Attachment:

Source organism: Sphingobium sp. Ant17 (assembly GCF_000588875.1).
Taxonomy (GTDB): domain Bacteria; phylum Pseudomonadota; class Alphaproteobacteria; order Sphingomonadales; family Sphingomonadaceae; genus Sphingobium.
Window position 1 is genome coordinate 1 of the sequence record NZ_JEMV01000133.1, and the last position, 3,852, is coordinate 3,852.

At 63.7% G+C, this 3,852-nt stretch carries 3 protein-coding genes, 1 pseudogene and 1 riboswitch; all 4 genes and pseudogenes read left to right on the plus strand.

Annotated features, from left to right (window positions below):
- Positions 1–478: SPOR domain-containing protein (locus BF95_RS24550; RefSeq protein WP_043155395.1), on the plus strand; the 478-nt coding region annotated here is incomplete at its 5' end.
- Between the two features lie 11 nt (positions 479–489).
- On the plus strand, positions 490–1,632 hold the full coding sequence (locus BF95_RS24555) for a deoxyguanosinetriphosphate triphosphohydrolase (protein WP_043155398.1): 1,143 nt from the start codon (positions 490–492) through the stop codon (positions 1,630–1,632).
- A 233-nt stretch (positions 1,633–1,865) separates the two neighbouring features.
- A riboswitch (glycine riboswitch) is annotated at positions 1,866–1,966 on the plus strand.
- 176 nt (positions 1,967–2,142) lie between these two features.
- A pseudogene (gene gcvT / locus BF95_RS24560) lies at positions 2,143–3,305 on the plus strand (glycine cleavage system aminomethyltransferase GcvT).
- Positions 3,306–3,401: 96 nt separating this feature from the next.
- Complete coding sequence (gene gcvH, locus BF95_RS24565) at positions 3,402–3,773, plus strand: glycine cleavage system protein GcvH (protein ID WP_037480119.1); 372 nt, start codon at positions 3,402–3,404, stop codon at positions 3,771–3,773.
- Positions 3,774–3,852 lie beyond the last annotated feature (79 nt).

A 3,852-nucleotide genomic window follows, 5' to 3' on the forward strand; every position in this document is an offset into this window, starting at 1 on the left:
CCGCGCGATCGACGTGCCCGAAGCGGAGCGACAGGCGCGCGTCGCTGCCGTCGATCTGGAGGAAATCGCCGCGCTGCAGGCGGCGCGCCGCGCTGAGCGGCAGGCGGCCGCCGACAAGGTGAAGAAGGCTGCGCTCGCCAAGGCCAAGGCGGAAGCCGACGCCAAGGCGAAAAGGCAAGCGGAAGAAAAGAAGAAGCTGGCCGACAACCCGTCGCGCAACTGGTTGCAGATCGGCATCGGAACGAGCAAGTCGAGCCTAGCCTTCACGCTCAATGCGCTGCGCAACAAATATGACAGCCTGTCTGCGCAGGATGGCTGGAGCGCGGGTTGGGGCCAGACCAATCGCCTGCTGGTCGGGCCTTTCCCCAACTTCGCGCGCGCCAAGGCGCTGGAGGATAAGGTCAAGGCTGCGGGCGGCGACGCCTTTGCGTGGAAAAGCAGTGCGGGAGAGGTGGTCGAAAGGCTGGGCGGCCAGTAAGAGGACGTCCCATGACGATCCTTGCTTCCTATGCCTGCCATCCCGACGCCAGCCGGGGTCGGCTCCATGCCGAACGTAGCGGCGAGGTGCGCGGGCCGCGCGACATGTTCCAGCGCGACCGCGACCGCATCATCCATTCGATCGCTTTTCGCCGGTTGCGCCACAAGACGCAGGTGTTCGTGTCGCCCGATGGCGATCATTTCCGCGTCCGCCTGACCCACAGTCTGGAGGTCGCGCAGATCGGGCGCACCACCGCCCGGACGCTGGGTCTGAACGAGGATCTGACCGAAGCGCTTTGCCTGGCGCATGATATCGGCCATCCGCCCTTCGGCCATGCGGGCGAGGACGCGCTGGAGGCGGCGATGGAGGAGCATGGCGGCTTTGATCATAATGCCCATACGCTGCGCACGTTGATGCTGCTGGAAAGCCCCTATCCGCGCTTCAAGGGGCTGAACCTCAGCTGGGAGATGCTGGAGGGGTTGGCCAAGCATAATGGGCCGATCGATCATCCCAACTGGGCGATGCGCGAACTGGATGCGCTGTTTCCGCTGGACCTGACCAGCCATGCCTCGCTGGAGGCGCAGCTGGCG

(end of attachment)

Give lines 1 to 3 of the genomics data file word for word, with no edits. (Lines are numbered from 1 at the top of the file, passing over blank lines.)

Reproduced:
Source organism: Sphingobium sp. Ant17 (assembly GCF_000588875.1).
Taxonomy (GTDB): domain Bacteria; phylum Pseudomonadota; class Alphaproteobacteria; order Sphingomonadales; family Sphingomonadaceae; genus Sphingobium.
Window position 1 is genome coordinate 1 of the sequence record NZ_JEMV01000133.1, and the last position, 3,852, is coordinate 3,852.